Review Posted Online: Nov. 25, 2019

Kirkus Reviews Issue: Dec. 15, 2019

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Entertaining, though not in the league of J.K. Rowling—or even Anne Rice. But please, people: no more vamps and wizards, OK?

A DISCOVERY OF WITCHES

From the All Souls Trilogy series , Vol. 1

Harry Potter meets Lestat de Lioncourt. Throw in a time machine, and you’ve got just about everything you need for a full-kit fantasy.

The protagonist is a witch. Her beau is a vampire. If you accept the argument that we’ve seen entirely too many of both kinds of characters in contemporary fiction, then you’re not alone. Yet, though Harkness seems to be arriving very late to a party that one hopes will soon break up, her debut novel has its merits; she writes well, for one thing, and, as a historian at the University of Southern California, she has a scholarly bent that plays out effectively here. Indeed, her tale opens in a library—and not just any library, but the Bodleian at Oxford, pride of England and the world. Diana Bishop is both tenured scholar and witch, and when her book-fetcher hauls up a medieval treatise on alchemy with “a faint, iridescent shimmer that seemed to be escaping from between the pages,” she knows what to do with it. Unfortunately, the library is crammed with other witches, some of malevolent intent, and Diana soon finds that books can be dangerous propositions. She’s a bit of a geek, and not shy of bragging, either, as when she trumpets the fact that she has “a prodigious, photographic memory” and could read and write before any of the other children of the coven could. Yet she blossoms, as befits a bodice-ripper no matter how learned, once neckbiter and renowned geneticist Matthew Clairmont enters the scene. He’s a smoothy, that one, “used to being the only active participant in a conversation,” smart and goal-oriented, and a valuable ally in the great mantomachy that follows—and besides, he’s a pretty good kisser, too. “It’s a vampire thing,” he modestly avers.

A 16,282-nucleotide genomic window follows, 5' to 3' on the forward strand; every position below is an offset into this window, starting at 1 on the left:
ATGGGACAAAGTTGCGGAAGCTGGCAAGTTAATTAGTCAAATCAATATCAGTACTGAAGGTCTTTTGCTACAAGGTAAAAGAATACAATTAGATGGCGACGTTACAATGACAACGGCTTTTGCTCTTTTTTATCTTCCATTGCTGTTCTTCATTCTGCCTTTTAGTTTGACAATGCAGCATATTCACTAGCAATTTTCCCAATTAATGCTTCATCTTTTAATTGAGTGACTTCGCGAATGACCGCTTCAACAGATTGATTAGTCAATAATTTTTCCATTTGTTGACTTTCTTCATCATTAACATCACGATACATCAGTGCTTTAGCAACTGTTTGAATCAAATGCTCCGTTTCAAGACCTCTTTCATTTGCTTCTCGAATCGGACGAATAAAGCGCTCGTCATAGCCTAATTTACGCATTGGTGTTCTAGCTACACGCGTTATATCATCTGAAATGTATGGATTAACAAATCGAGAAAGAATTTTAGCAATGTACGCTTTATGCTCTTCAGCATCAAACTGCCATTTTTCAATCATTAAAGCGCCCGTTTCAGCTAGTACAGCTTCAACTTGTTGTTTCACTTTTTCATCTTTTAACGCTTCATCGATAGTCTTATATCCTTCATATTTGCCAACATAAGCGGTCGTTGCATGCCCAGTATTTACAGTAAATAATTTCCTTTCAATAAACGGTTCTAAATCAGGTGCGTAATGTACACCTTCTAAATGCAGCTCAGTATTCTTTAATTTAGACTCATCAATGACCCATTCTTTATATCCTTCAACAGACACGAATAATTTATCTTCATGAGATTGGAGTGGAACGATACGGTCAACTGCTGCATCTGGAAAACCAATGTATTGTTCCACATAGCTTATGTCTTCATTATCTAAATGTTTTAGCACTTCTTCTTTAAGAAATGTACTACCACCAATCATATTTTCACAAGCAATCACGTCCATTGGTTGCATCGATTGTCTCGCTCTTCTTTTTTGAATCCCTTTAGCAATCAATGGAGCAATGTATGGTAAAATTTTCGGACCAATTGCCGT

Entertaining, though not in the league of J.K. Rowling—or even Anne Rice. But please, people: no more vamps and wizards, OK?

Pub Date: Feb. 8, 2011

ISBN: 978-0-670-02241-0

Page Count: 592

Publisher: Viking

Review Posted Online: Dec. 22, 2010

Kirkus Reviews Issue: Dec. 15, 2010